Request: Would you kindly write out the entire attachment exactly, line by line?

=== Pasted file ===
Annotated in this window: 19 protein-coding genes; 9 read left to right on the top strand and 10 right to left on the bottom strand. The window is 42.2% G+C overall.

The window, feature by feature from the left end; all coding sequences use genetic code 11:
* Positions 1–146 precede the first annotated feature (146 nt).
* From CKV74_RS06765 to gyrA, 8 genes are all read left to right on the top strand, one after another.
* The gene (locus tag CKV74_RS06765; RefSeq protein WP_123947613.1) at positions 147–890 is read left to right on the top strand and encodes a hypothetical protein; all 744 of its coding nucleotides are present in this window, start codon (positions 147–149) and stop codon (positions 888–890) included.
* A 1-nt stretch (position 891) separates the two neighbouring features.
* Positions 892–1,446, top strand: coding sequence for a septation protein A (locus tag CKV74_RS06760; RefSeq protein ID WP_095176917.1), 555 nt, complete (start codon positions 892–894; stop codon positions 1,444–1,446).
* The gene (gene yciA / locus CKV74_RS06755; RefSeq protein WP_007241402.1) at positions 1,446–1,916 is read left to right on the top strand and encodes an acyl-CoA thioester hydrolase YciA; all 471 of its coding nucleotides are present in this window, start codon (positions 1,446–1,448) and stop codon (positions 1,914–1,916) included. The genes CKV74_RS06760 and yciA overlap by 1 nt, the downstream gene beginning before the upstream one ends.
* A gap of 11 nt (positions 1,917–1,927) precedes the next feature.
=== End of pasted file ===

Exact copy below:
Annotated in this window: 19 protein-coding genes; 9 read left to right on the top strand and 10 right to left on the bottom strand. The window is 42.2% G+C overall.

The window, feature by feature from the left end; all coding sequences use genetic code 11:
* Positions 1–146 precede the first annotated feature (146 nt).
* From CKV74_RS06765 to gyrA, 8 genes are all read left to right on the top strand, one after another.
* The gene (locus tag CKV74_RS06765; RefSeq protein WP_123947613.1) at positions 147–890 is read left to right on the top strand and encodes a hypothetical protein; all 744 of its coding nucleotides are present in this window, start codon (positions 147–149) and stop codon (positions 888–890) included.
* A 1-nt stretch (position 891) separates the two neighbouring features.
* Positions 892–1,446, top strand: coding sequence for a septation protein A (locus tag CKV74_RS06760; RefSeq protein ID WP_095176917.1), 555 nt, complete (start codon positions 892–894; stop codon positions 1,444–1,446).
* The gene (gene yciA / locus CKV74_RS06755; RefSeq protein WP_007241402.1) at positions 1,446–1,916 is read left to right on the top strand and encodes an acyl-CoA thioester hydrolase YciA; all 471 of its coding nucleotides are present in this window, start codon (positions 1,446–1,448) and stop codon (positions 1,914–1,916) included. The genes CKV74_RS06760 and yciA overlap by 1 nt, the downstream gene beginning before the upstream one ends.
* A gap of 11 nt (positions 1,917–1,927) precedes the next feature.